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"Thoracic Surgery Question" Topic

7 Posts

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412 hits since 9 Jul 2014
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Personal logo enfant perdus Supporting Member of TMP09 Jul 2014 8:51 p.m. PST

…because there has to be someone on TMP who will know, right?

At the gym today, this young guy in the locker room had a perfectly neat keloidal scar starting precisely below the xiphoid process and extending below the waistband of his shorts, including bisecting the navel. Straight as an arrow. No other surrounding scars.

My question would then be, what kind of godawful surgery would require splitting someone from sternum to mons? Honestly, when I saw it I think I made a Bleeped text? face.

ZULUPAUL Supporting Member of TMP10 Jul 2014 2:54 a.m. PST

Any major abdominal surgery could do that. I have a similar scar from bariatric surgery. His could be an old scar for vascular surgery, major bowel surgery or from a trauma surgery… lots of possibilities. With laprascopic surgery becoming the norm these type of scars are found less often.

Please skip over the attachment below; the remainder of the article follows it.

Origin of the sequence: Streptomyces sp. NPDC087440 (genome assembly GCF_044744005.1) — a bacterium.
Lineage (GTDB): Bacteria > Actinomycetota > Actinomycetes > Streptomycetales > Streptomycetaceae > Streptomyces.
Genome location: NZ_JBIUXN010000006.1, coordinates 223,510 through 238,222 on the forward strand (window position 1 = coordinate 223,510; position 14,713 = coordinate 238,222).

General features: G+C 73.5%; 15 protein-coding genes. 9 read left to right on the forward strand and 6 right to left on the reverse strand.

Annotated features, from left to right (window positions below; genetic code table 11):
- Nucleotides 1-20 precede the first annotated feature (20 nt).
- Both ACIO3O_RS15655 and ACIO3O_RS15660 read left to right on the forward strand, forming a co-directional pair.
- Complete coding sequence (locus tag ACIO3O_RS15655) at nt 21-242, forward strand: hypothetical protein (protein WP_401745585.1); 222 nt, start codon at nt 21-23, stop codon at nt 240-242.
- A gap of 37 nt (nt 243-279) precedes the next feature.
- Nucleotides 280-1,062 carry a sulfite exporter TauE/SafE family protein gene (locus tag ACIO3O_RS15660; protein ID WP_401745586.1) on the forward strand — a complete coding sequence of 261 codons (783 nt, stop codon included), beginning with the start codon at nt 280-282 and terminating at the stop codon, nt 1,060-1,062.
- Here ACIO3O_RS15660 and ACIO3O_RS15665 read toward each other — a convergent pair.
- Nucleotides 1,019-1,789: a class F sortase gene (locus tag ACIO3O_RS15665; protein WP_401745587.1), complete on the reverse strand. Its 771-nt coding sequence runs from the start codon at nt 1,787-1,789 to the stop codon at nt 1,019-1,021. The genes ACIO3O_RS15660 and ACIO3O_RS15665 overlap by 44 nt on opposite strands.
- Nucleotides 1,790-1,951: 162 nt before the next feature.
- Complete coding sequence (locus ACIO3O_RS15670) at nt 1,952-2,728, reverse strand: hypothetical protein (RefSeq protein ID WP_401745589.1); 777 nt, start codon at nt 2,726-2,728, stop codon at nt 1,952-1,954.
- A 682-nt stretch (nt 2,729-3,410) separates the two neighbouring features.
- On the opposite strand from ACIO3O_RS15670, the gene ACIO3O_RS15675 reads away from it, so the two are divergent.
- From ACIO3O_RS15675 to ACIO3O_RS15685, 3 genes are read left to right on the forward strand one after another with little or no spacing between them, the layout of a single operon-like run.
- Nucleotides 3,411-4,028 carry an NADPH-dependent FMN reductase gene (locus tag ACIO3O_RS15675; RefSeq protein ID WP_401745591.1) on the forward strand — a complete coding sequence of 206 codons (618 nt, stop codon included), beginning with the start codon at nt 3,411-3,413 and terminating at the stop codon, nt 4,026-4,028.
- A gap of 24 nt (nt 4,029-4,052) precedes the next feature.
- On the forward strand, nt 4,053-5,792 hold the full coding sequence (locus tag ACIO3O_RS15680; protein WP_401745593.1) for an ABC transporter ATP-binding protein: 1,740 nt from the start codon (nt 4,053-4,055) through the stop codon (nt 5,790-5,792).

BTW I am an RN with >41 years in the field, >27 in ICU.

RavenscraftCybernetics Inactive Member10 Jul 2014 7:06 a.m. PST

liver transplant?
A friend of mine was stationed in Germany in the late 70's and needed "exploratory" surgery to find an infection.
they essentially cut him un two like a stagr magician's assistant and sewed him back together. It left a hideous scar.

Streitax Inactive Member10 Jul 2014 11:36 a.m. PST

Yes, the surgeon's mantra: Incisions heal from side to side, not end to end. If it's a matter of missing something or not being able to reach it vs. making a larger incision, the latter wins. Many people have gone in for laproscopic surgery, where they make small holes, insert instruments and use cameras to watch what they are doing, and come out with big incisions when the problem was too difficult to deal with or something went wrong.

Personal logo enfant perdus Supporting Member of TMP10 Jul 2014 12:22 p.m. PST

If he'd been older, I would have immediately chalked it up to any of the things you guy suggested. I suppose given his youth and the advances in minimally invasive techniques, I discounted the idea that sometimes they still need to split you like a fish.

Barks1 Inactive Member12 Jul 2014 2:46 a.m. PST

Trauma laparotomy.

StarfuryXL513 Jul 2014 2:57 p.m. PST

I've seen a scar like that as a result of a nephrectomy, but the navel wasn't bisected. The incision went around it. Probably easier to stitch back that way.

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